3TA (correction)

Don.Colless at CSIRO.AU Don.Colless at CSIRO.AU
Wed Apr 16 15:28:03 CDT 2003

David Willams wrote:
Don Colless understands 'character' to have "a pretty widespread usage
(a set of mutually exclusive attributes - or, if you wish, a Hennigian
transformation series)."  So when, in the past, fins 'transformed' into
limbs, because the 'fins' vanished from view the limbs must be
considered something new altogether (exclusive); limbs are usually
considered to be modified fins. They are modified. In that sense the fin
is still present; fin and limb are inclusive. The notion of 'exclusive
attributes' seems to demonstrate (or promote) the non-evolutionary
nature of binary data. Don Colless noted in his paper (Syst. Zool. 34:
229-233, 1985) "Problems in the term 'character' seem to have surfaced
first in the field of numerical taxonomy" (from p. 229). Indeed. And
there they reside.

This is a neat example of the "character = part" usage, which of course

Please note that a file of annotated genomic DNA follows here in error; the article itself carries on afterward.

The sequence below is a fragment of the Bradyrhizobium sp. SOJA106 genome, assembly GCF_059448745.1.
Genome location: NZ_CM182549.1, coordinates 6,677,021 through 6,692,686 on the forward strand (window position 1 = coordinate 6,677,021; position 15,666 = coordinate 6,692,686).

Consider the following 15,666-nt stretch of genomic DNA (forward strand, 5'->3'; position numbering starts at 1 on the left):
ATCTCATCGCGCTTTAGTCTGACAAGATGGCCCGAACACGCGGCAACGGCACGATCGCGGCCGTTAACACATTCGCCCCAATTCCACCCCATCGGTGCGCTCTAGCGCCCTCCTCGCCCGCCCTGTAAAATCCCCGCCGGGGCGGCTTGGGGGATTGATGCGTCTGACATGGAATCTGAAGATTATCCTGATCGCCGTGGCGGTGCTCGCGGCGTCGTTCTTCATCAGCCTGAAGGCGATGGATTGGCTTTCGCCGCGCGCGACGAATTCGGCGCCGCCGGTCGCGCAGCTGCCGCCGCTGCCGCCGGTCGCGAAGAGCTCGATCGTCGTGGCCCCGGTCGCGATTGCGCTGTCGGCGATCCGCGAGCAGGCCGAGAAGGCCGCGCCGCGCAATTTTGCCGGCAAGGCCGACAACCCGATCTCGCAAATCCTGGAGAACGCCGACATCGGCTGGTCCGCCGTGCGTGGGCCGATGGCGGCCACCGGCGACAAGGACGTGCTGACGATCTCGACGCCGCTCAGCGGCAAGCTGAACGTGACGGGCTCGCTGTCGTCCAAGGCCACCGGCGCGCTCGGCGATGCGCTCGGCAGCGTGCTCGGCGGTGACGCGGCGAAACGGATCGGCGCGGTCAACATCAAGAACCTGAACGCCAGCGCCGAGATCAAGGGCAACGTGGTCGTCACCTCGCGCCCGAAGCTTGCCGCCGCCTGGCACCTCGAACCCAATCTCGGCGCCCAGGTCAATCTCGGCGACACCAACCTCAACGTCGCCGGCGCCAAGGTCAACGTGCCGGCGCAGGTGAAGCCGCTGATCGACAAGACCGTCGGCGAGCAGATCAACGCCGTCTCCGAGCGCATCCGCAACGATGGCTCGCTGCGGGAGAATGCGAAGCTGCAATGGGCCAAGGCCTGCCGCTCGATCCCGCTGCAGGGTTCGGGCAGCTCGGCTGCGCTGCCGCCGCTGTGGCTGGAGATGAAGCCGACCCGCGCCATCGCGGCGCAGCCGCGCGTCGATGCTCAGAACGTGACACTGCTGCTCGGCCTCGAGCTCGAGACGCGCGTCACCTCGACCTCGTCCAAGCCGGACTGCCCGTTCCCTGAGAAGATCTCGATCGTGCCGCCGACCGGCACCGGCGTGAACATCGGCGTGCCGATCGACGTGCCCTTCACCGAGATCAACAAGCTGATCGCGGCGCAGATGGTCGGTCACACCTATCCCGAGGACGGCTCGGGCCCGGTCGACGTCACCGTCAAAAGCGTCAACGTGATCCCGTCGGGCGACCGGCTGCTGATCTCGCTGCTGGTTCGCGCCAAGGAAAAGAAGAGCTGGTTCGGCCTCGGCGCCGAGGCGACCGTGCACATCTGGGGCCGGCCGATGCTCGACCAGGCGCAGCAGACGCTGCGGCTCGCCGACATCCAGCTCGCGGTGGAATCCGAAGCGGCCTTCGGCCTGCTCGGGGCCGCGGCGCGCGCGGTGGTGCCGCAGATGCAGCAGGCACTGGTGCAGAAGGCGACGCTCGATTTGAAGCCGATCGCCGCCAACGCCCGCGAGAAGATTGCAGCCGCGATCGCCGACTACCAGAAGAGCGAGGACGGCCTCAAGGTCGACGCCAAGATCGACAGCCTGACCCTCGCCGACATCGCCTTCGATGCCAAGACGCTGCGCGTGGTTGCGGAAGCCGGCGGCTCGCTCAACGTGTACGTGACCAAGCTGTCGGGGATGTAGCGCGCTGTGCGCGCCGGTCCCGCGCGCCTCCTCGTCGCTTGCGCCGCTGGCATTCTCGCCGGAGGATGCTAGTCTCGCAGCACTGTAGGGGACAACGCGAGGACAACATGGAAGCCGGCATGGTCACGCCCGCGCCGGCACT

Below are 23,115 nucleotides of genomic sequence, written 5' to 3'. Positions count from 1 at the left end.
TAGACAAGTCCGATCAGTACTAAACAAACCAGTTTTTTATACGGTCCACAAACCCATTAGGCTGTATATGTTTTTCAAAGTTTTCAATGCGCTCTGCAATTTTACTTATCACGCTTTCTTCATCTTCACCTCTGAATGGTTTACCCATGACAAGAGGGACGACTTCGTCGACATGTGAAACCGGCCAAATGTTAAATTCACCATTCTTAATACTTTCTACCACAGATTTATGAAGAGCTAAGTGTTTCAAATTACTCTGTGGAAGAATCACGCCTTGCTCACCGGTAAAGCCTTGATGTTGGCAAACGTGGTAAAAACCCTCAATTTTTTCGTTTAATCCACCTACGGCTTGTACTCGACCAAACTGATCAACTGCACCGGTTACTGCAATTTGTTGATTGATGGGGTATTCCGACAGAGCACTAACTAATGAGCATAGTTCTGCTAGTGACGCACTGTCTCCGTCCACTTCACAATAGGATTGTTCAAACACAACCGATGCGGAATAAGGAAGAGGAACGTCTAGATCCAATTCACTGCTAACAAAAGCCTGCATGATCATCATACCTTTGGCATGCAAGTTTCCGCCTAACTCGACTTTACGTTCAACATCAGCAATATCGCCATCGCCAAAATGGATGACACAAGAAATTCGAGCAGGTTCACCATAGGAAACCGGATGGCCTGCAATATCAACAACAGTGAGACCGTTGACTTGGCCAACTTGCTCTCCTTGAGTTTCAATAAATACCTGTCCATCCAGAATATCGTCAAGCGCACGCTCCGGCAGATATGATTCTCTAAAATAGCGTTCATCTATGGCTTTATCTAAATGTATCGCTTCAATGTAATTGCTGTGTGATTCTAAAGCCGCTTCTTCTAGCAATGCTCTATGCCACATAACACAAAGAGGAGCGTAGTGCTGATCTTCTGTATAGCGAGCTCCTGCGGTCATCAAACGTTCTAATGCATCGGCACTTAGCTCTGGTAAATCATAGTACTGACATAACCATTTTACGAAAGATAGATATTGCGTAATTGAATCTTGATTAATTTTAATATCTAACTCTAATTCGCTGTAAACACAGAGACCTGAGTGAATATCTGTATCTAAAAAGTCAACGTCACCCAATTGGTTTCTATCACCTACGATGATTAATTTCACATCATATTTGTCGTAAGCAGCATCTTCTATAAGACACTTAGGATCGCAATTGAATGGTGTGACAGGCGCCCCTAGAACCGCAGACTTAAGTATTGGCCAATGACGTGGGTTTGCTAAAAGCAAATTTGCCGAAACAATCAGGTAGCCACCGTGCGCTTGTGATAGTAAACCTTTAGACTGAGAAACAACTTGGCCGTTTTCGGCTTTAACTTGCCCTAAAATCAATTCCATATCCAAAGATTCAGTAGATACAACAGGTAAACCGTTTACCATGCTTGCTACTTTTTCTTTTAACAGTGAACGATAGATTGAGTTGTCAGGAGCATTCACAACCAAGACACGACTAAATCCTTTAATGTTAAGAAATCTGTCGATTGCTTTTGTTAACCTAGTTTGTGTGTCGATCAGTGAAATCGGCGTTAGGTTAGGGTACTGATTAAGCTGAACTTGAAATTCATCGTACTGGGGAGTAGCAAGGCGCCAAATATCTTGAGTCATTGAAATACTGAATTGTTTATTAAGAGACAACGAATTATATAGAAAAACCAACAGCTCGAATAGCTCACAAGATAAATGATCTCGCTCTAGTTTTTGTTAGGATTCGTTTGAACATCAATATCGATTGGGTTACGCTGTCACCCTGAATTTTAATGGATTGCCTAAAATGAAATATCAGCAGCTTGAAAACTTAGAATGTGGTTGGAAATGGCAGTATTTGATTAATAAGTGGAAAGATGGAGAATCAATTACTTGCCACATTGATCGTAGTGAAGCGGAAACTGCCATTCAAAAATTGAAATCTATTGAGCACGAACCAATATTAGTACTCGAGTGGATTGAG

doesn't mesh at all with my usage. And of the curious metaphysical
notion, that the fin is still present in the limb. I recall an argument
with Gary Nelson, who insisted that a creature descended from elephants,
but which lacked a trunk, REALLY still had a trunk. O.K., if it makes
you comfortable to think such things, who am I to object - just as long
as the taxonomy still gets done.

I must note that anyone who prepares a data-matrix, for processing in,
for instance, the PAUP program, is implicitly using my own usage of
"character". The rows of the matrix represent taxa, the columns
characters, and entries in the cells are states. That a taxon displays a
given state is, in my usage, an "attribute". 

      Don Colless       
      CSIRO Div of Entomology,
      GPO Box 2600, Canberra, ACT, 2601,
      Tel: 02-62464270,
      Email: don.colless at csiro.au
      Tuz limunz est miens envirun

> -----Original Message-----
> From: David Williams [mailto:dmw at NHM.AC.UK] 

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